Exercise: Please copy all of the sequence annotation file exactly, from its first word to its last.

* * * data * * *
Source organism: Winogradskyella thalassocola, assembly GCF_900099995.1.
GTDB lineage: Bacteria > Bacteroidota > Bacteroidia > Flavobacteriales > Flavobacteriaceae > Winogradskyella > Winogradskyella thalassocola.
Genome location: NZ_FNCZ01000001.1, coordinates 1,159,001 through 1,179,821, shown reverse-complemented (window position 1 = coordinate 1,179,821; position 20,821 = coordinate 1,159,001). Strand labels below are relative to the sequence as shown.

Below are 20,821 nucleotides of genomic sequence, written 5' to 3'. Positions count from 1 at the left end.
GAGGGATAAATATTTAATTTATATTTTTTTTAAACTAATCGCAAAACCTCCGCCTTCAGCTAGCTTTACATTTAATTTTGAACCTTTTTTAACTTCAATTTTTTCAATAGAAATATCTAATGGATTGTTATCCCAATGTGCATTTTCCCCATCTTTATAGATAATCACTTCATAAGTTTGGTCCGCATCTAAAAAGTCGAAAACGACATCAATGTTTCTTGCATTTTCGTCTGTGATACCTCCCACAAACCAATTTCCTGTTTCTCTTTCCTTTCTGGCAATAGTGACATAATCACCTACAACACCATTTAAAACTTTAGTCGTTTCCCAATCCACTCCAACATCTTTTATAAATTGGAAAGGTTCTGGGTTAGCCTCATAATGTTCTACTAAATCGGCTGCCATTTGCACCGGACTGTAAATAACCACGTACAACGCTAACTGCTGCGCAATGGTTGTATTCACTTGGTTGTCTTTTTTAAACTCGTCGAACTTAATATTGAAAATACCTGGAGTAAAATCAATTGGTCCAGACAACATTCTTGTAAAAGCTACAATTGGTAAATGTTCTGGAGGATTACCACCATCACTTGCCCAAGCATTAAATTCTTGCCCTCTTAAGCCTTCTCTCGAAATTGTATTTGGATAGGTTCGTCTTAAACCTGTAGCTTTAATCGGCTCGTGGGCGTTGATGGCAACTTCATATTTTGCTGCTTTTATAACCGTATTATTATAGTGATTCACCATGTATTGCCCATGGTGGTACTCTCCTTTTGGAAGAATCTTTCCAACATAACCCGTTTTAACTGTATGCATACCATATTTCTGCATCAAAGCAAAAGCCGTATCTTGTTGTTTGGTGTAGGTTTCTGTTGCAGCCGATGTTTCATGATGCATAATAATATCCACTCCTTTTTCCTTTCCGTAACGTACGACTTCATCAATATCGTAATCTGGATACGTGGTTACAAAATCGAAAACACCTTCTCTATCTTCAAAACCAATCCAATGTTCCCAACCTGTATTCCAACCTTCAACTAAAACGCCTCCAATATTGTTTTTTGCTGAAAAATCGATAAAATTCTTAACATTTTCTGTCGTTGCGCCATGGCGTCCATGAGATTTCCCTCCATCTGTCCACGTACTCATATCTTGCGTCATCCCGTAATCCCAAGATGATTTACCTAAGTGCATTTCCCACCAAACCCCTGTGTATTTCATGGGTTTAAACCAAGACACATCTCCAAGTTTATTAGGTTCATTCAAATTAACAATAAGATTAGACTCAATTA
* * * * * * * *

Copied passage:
Source organism: Winogradskyella thalassocola, assembly GCF_900099995.1.
GTDB lineage: Bacteria > Bacteroidota > Bacteroidia > Flavobacteriales > Flavobacteriaceae > Winogradskyella > Winogradskyella thalassocola.
Genome location: NZ_FNCZ01000001.1, coordinates 1,159,001 through 1,179,821, shown reverse-complemented (window position 1 = coordinate 1,179,821; position 20,821 = coordinate 1,159,001). Strand labels below are relative to the sequence as shown.

Below are 20,821 nucleotides of genomic sequence, written 5' to 3'. Positions count from 1 at the left end.
GAGGGATAAATATTTAATTTATATTTTTTTTAAACTAATCGCAAAACCTCCGCCTTCAGCTAGCTTTACATTTAATTTTGAACCTTTTTTAACTTCAATTTTTTCAATAGAAATATCTAATGGATTGTTATCCCAATGTGCATTTTCCCCATCTTTATAGATAATCACTTCATAAGTTTGGTCCGCATCTAAAAAGTCGAAAACGACATCAATGTTTCTTGCATTTTCGTCTGTGATACCTCCCACAAACCAATTTCCTGTTTCTCTTTCCTTTCTGGCAATAGTGACATAATCACCTACAACACCATTTAAAACTTTAGTCGTTTCCCAATCCACTCCAACATCTTTTATAAATTGGAAAGGTTCTGGGTTAGCCTCATAATGTTCTACTAAATCGGCTGCCATTTGCACCGGACTGTAAATAACCACGTACAACGCTAACTGCTGCGCAATGGTTGTATTCACTTGGTTGTCTTTTTTAAACTCGTCGAACTTAATATTGAAAATACCTGGAGTAAAATCAATTGGTCCAGACAACATTCTTGTAAAAGCTACAATTGGTAAATGTTCTGGAGGATTACCACCATCACTTGCCCAAGCATTAAATTCTTGCCCTCTTAAGCCTTCTCTCGAAATTGTATTTGGATAGGTTCGTCTTAAACCTGTAGCTTTAATCGGCTCGTGGGCGTTGATGGCAACTTCATATTTTGCTGCTTTTATAACCGTATTATTATAGTGATTCACCATGTATTGCCCATGGTGGTACTCTCCTTTTGGAAGAATCTTTCCAACATAACCCGTTTTAACTGTATGCATACCATATTTCTGCATCAAAGCAAAAGCCGTATCTTGTTGTTTGGTGTAGGTTTCTGTTGCAGCCGATGTTTCATGATGCATAATAATATCCACTCCTTTTTCCTTTCCGTAACGTACGACTTCATCAATATCGTAATCTGGATACGTGGTTACAAAATCGAAAACACCTTCTCTATCTTCAAAACCAATCCAATGTTCCCAACCTGTATTCCAACCTTCAACTAAAACGCCTCCAATATTGTTTTTTGCTGAAAAATCGATAAAATTCTTAACATTTTCTGTCGTTGCGCCATGGCGTCCATGAGATTTCCCTCCATCTGTCCACGTACTCATATCTTGCGTCATCCCGTAATCCCAAGATGATTTACCTAAGTGCATTTCCCACCAAACCCCTGTGTATTTCATGGGTTTAAACCAAGACACATCTCCAAGTTTATTAGGTTCATTCAAATTAACAATAAGATTAGACTCAATTA